Letters From The Editors
The scoop from the editors
I like seasons.
As happy as I was that winter was coming last issue, I'm thrilled that it's almost over. Or maybe not – Toronto has a habit of throwing a snowstorm fit around the end of April every year. But maybe this year will be different.
In any case, YAY, because it's time to create some lighter knits, layers and accessories for the warmer weather that is on its way.
I think it might be time to finish the summerweight sweater I started last year. I actually finished it, but the body is a bit too short for me. No matter. Just rip back a few inches past the hem, and lengthen, right? I was smart and bought more than enough of the yarn to accomplish the look I want.
And then...what shall I cast on next? Well, there are lots of choices in this issue, and tons more in our Library!
This issue marks the halfway point of our 15th Anniversary year of celebration! We pay tribute to several historical Knitty patterns this time: Clapotis (see Clafoutis) and Made in the USA (see Escape Reality).
And for the first time ever, we have a three-woman Knitty staff collaboration on a pattern – our cover cowl, Collab, which features a most amazing maple-leaf lace pattern. Fiber/yarn by PorpoiseFur (tech editor Rachel Brown), pattern by (tech editor) Ashley Knowlton and (managing tech editor) Kate Atherley. Jillian and I had a little input, too. And I got to shoot the cover photo. You like? We love.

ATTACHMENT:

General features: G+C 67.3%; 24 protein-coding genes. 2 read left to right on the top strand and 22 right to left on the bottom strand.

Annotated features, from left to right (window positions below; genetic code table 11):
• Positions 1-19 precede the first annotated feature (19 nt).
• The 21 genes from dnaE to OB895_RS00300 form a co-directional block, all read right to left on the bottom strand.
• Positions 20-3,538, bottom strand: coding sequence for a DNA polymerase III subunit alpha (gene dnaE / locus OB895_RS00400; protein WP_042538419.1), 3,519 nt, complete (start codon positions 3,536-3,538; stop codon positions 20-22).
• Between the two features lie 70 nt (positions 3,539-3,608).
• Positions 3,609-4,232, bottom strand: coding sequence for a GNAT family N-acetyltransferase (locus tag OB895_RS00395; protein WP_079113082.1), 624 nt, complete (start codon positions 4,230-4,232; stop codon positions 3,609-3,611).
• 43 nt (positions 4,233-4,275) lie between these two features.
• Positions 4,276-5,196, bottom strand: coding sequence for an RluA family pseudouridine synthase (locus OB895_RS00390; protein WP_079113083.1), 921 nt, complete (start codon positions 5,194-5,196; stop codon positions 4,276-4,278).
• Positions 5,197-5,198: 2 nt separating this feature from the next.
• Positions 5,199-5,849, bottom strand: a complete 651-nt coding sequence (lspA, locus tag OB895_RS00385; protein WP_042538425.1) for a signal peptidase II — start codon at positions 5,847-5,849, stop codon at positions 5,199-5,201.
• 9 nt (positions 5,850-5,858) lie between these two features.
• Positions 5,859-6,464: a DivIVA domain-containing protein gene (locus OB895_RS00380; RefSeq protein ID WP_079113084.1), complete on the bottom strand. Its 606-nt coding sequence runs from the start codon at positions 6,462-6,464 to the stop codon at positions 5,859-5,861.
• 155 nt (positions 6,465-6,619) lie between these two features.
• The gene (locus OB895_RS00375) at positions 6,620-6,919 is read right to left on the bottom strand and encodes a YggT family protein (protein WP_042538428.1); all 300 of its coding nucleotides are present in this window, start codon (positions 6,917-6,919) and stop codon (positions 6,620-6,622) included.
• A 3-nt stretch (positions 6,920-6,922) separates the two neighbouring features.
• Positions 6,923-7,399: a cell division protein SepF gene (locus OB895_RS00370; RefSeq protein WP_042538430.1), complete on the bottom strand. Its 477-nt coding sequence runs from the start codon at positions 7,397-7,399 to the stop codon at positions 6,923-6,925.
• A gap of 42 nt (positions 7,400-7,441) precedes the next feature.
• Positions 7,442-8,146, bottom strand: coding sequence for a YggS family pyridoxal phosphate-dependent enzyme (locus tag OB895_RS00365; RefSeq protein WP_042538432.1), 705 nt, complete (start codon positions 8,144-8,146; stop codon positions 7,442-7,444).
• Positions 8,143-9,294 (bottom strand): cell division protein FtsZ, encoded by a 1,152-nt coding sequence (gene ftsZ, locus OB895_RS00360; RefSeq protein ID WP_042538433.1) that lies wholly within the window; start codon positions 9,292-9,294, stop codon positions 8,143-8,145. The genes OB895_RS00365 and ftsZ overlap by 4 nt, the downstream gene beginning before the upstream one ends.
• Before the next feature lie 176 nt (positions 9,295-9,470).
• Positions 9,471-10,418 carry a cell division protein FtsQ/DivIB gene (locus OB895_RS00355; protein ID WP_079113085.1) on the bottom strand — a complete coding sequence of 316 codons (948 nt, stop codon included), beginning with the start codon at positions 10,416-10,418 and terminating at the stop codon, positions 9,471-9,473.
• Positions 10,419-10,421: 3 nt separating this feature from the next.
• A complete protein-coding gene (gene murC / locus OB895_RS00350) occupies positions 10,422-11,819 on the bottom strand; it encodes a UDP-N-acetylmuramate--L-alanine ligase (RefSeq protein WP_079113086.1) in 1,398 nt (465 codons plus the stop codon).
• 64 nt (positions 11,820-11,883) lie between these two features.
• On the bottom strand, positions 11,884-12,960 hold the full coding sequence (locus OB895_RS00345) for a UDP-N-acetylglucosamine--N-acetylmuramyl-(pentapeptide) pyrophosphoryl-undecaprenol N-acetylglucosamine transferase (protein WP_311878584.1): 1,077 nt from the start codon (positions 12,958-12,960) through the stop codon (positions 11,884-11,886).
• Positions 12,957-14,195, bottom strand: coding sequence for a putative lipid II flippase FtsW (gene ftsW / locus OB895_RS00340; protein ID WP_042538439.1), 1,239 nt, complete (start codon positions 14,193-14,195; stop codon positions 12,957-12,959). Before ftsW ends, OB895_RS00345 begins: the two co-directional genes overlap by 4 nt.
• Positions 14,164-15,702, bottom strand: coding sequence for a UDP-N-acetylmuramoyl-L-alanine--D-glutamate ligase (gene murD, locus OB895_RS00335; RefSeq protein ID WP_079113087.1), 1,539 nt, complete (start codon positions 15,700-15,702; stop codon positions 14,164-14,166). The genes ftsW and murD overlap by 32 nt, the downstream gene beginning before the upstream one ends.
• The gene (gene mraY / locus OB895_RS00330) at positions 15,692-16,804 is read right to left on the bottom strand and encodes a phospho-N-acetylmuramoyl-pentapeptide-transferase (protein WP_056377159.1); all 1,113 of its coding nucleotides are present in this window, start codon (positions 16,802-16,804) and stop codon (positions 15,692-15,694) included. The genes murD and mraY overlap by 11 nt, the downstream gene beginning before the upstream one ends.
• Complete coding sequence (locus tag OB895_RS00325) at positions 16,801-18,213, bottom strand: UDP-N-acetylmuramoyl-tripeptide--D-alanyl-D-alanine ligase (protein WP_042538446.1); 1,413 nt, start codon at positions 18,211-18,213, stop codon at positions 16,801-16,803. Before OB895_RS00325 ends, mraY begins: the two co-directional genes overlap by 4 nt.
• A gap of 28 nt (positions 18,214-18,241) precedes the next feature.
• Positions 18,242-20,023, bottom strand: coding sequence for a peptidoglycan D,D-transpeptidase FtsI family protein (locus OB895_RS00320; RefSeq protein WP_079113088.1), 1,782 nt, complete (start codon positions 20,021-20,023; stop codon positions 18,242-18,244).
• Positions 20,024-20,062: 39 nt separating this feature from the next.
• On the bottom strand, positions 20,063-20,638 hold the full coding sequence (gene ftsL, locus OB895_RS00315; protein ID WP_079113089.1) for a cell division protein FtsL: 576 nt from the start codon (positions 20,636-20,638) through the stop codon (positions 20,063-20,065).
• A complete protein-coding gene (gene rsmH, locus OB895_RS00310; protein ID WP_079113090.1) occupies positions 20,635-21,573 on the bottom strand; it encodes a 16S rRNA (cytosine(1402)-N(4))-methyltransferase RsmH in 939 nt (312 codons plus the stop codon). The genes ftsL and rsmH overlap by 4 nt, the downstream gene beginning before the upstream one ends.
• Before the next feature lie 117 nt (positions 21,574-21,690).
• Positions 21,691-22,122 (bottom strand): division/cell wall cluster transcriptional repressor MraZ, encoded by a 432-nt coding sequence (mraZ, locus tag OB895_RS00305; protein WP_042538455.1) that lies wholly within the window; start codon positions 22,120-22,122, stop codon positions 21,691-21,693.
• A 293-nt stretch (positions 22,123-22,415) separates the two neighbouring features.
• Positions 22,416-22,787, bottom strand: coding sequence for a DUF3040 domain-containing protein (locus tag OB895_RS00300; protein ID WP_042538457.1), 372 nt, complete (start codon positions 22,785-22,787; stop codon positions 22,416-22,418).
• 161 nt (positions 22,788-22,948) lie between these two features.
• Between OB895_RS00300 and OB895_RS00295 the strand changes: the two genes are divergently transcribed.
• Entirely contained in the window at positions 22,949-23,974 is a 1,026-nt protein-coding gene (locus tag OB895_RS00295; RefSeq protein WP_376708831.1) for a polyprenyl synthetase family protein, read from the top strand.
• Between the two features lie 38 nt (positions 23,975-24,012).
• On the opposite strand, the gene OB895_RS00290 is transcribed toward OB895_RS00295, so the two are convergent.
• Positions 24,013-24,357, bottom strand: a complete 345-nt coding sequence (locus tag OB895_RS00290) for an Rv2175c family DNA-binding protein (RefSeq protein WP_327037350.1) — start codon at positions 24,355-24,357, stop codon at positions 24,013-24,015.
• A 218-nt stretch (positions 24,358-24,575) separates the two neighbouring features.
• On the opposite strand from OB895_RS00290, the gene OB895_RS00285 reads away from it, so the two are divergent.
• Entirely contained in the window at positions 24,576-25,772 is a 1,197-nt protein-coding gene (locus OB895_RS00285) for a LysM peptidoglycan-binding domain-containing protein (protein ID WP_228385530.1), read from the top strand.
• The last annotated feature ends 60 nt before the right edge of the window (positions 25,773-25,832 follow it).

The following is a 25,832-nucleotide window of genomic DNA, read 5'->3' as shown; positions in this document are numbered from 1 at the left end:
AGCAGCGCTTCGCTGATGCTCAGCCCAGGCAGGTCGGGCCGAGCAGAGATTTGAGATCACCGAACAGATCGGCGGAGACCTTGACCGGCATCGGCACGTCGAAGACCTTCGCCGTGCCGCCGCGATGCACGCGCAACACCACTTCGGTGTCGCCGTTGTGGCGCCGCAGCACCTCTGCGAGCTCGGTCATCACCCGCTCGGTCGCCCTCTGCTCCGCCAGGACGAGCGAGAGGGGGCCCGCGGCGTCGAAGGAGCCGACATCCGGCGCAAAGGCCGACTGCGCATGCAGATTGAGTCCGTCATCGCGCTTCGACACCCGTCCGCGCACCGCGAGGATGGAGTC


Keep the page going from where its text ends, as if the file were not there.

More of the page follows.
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photo: Amy Singer
Support for spindling (hehe)
Spring is always exciting to me because it inspires me to try new things. Spring is full of all kinds of new for the fiber world. My Instagram feed is full of new lambs, shepherds are shearing so we can have new fleeces and it’s the beginning of the fiber show and teaching seasons.
I always like to try a little something new in the spring to help shake off the winter blahs. In this issues’s Knittyspin column I add a little flax and ramie to my spinning as part of a blend. I never thought I’d be much interested in adding those fibers to wool, but I was so happily surprised.
The other thing I’m going to try this spring is spinning with a support spindle. I’ve just ordered my first and I’m going to spin some fine yarns (threads) to stitch samplers with. I’ve never tried a support spindle and I am looking forward to having something new to learn. I think it will help me practice patience with myself. It will let me remember what it’s like to be a beginner, and help me be a better teacher.
I have a giant teaching schedule this year. I’m teaching all over the United States at more than a dozen venues. If you see me, tell me what you are doing that’s new this year, and give me all of your support spindling tips!
If you have an idea for a project or article for knittyspin write me. Knittyspin submission guidelines are here.
If you have fiber, spindles, books, or other spinny products or tools that you'd like us to review, you'll find information how how to get your products in to the hands of our reviewers here. I love to talk about it all.